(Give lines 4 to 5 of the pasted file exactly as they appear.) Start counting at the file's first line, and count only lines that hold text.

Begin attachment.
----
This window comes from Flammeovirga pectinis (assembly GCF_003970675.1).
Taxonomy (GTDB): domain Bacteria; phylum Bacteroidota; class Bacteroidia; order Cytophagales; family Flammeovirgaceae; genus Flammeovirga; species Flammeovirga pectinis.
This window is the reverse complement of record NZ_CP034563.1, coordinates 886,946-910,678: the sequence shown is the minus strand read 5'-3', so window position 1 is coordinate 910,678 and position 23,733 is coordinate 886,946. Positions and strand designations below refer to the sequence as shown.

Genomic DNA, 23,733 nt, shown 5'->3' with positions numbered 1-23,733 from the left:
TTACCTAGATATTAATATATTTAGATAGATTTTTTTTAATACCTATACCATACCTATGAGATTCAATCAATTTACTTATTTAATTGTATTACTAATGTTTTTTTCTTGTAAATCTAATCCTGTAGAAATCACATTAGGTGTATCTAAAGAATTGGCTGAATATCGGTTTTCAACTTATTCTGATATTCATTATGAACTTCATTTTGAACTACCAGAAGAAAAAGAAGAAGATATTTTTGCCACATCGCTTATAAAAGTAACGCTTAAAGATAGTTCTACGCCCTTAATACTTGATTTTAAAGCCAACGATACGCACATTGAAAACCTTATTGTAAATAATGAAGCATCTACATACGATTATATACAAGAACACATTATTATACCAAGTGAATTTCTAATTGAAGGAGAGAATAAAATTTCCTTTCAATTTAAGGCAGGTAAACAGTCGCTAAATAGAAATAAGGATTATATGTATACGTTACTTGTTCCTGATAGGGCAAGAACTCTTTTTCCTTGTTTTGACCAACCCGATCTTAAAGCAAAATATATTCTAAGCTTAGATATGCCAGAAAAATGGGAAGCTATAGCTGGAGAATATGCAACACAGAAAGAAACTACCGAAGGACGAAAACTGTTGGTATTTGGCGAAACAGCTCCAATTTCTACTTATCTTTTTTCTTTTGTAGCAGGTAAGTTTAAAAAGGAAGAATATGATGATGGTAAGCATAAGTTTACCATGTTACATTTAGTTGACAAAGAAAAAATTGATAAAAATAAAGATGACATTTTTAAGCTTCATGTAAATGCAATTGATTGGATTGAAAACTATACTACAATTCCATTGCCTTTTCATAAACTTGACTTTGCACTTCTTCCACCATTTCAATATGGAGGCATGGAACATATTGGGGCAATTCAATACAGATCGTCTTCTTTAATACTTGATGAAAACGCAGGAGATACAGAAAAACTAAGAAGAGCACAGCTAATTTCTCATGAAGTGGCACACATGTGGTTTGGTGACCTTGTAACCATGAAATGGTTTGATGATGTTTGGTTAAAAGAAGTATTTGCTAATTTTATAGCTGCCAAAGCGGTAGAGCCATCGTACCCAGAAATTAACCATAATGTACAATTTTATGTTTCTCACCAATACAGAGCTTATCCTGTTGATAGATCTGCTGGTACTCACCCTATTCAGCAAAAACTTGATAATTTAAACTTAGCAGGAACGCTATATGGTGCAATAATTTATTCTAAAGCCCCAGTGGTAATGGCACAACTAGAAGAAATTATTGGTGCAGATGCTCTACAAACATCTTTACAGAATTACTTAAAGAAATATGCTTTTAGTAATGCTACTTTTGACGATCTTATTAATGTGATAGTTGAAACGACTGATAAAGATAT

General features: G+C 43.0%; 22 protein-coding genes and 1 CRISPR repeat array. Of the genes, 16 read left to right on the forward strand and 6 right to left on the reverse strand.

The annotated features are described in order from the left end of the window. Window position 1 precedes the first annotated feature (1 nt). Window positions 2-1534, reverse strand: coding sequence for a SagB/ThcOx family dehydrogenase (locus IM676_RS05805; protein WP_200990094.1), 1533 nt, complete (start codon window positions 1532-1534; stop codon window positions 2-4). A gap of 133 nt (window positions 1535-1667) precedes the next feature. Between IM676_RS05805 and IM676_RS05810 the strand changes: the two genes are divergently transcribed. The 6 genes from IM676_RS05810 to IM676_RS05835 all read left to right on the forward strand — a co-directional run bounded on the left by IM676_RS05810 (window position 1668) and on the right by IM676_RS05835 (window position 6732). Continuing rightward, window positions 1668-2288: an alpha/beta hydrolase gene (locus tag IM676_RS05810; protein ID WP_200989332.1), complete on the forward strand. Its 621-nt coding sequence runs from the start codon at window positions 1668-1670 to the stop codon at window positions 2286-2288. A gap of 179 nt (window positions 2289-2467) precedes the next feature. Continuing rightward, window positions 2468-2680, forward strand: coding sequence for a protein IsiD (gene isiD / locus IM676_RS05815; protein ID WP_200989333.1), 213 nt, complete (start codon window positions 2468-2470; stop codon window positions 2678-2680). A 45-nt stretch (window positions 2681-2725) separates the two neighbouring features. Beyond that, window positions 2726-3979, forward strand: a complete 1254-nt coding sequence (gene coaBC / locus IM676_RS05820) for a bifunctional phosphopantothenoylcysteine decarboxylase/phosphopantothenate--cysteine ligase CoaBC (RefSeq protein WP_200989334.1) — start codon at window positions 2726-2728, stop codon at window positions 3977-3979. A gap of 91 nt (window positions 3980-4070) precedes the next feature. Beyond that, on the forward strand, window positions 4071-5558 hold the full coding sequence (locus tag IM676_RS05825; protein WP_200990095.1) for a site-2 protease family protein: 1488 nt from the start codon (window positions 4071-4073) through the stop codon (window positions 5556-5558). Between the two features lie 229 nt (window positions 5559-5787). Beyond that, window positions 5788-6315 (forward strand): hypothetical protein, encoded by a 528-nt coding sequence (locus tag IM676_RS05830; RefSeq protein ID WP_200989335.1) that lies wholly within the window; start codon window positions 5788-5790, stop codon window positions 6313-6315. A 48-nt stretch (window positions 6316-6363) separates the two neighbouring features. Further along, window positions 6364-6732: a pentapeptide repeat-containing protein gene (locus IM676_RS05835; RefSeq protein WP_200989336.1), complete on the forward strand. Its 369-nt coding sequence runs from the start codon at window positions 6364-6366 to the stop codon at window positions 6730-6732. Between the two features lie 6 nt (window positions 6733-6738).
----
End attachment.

Genomic DNA, 23,733 nt, shown 5'->3' with positions numbered 1-23,733 from the left:
TTACCTAGATATTAATATATTTAGATAGATTTTTTTTAATACCTATACCATACCTATGAGATTCAATCAATTTACTTATTTAATTGTATTACTAATGTTTTTTTCTTGTAAATCTAATCCTGTAGAAATCACATTAGGTGTATCTAAAGAATTGGCTGAATATCGGTTTTCAACTTATTCTGATATTCATTATGAACTTCATTTTGAACTACCAGAAGAAAAAGAAGAAGATATTTTTGCCACATCGCTTATAAAAGTAACGCTTAAAGATAGTTCTACGCCCTTAATACTTGATTTTAAAGCCAACGATACGCACATTGAAAACCTTATTGTAAATAATGAAGCATCTACATACGATTATATACAAGAACACATTATTATACCAAGTGAATTTCTAATTGAAGGAGAGAATAAAATTTCCTTTCAATTTAAGGCAGGTAAACAGTCGCTAAATAGAAATAAGGATTATATGTATACGTTACTTGTTCCTGATAGGGCAAGAACTCTTTTTCCTTGTTTTGACCAACCCGATCTTAAAGCAAAATATATTCTAAGCTTAGATATGCCAGAAAAATGGGAAGCTATAGCTGGAGAATATGCAACACAGAAAGAAACTACCGAAGGACGAAAACTGTTGGTATTTGGCGAAACAGCTCCAATTTCTACTTATCTTTTTTCTTTTGTAGCAGGTAAGTTTAAAAAGGAAGAATATGATGATGGTAAGCATAAGTTTACCATGTTACATTTAGTTGACAAAGAAAAAATTGATAAAAATAAAGATGACATTTTTAAGCTTCATGTAAATGCAATTGATTGGATTGAAAACTATACTACAATTCCATTGCCTTTTCATAAACTTGACTTTGCACTTCTTCCACCATTTCAATATGGAGGCATGGAACATATTGGGGCAATTCAATACAGATCGTCTTCTTTAATACTTGATGAAAACGCAGGAGATACAGAAAAACTAAGAAGAGCACAGCTAATTTCTCATGAAGTGGCACACATGTGGTTTGGTGACCTTGTAACCATGAAATGGTTTGATGATGTTTGGTTAAAAGAAGTATTTGCTAATTTTATAGCTGCCAAAGCGGTAGAGCCATCGTACCCAGAAATTAACCATAATGTACAATTTTATGTTTCTCACCAATACAGAGCTTATCCTGTTGATAGATCTGCTGGTACTCACCCTATTCAGCAAAAACTTGATAATTTAAACTTAGCAGGAACGCTATATGGTGCAATAATTTATTCTAAAGCCCCAGTGGTAATGGCACAACTAGAAGAAATTATTGGTGCAGATGCTCTACAAACATCTTTACAGAATTACTTAAAGAAATATGCTTTTAGTAATGCTACTTTTGACGATCTTATTAATGTGATAGTTGAAACGACTGATAAAGATAT